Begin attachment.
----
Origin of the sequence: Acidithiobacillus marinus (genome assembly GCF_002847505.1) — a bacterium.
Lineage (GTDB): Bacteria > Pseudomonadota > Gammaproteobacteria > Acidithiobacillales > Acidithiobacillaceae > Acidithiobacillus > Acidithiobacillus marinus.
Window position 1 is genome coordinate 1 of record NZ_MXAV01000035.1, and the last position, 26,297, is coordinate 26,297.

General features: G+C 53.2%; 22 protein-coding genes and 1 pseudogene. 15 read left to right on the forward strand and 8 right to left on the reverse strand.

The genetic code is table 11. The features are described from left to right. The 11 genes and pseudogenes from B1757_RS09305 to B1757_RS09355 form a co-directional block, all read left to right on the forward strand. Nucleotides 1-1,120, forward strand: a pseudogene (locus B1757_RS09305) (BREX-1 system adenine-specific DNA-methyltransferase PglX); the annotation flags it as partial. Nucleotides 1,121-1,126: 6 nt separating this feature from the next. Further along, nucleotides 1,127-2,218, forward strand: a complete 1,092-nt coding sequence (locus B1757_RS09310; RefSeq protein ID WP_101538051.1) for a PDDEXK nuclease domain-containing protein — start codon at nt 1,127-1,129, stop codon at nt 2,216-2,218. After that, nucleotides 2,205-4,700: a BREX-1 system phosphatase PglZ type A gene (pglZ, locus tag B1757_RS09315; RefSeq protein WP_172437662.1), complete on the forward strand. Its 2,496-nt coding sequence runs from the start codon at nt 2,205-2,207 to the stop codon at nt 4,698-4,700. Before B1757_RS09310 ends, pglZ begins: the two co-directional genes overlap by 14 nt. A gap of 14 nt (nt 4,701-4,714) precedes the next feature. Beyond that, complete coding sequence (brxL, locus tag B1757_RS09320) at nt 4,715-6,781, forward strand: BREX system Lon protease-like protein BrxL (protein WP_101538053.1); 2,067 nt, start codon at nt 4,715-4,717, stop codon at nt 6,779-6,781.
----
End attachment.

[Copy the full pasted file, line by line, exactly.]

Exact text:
Origin of the sequence: Acidithiobacillus marinus (genome assembly GCF_002847505.1) — a bacterium.
Lineage (GTDB): Bacteria > Pseudomonadota > Gammaproteobacteria > Acidithiobacillales > Acidithiobacillaceae > Acidithiobacillus > Acidithiobacillus marinus.
Window position 1 is genome coordinate 1 of record NZ_MXAV01000035.1, and the last position, 26,297, is coordinate 26,297.

General features: G+C 53.2%; 22 protein-coding genes and 1 pseudogene. 15 read left to right on the forward strand and 8 right to left on the reverse strand.

The genetic code is table 11. The features are described from left to right. The 11 genes and pseudogenes from B1757_RS09305 to B1757_RS09355 form a co-directional block, all read left to right on the forward strand. Nucleotides 1-1,120, forward strand: a pseudogene (locus B1757_RS09305) (BREX-1 system adenine-specific DNA-methyltransferase PglX); the annotation flags it as partial. Nucleotides 1,121-1,126: 6 nt separating this feature from the next. Further along, nucleotides 1,127-2,218, forward strand: a complete 1,092-nt coding sequence (locus B1757_RS09310; RefSeq protein ID WP_101538051.1) for a PDDEXK nuclease domain-containing protein — start codon at nt 1,127-1,129, stop codon at nt 2,216-2,218. After that, nucleotides 2,205-4,700: a BREX-1 system phosphatase PglZ type A gene (pglZ, locus tag B1757_RS09315; RefSeq protein WP_172437662.1), complete on the forward strand. Its 2,496-nt coding sequence runs from the start codon at nt 2,205-2,207 to the stop codon at nt 4,698-4,700. Before B1757_RS09310 ends, pglZ begins: the two co-directional genes overlap by 14 nt. A gap of 14 nt (nt 4,701-4,714) precedes the next feature. Beyond that, complete coding sequence (brxL, locus tag B1757_RS09320) at nt 4,715-6,781, forward strand: BREX system Lon protease-like protein BrxL (protein WP_101538053.1); 2,067 nt, start codon at nt 4,715-4,717, stop codon at nt 6,779-6,781.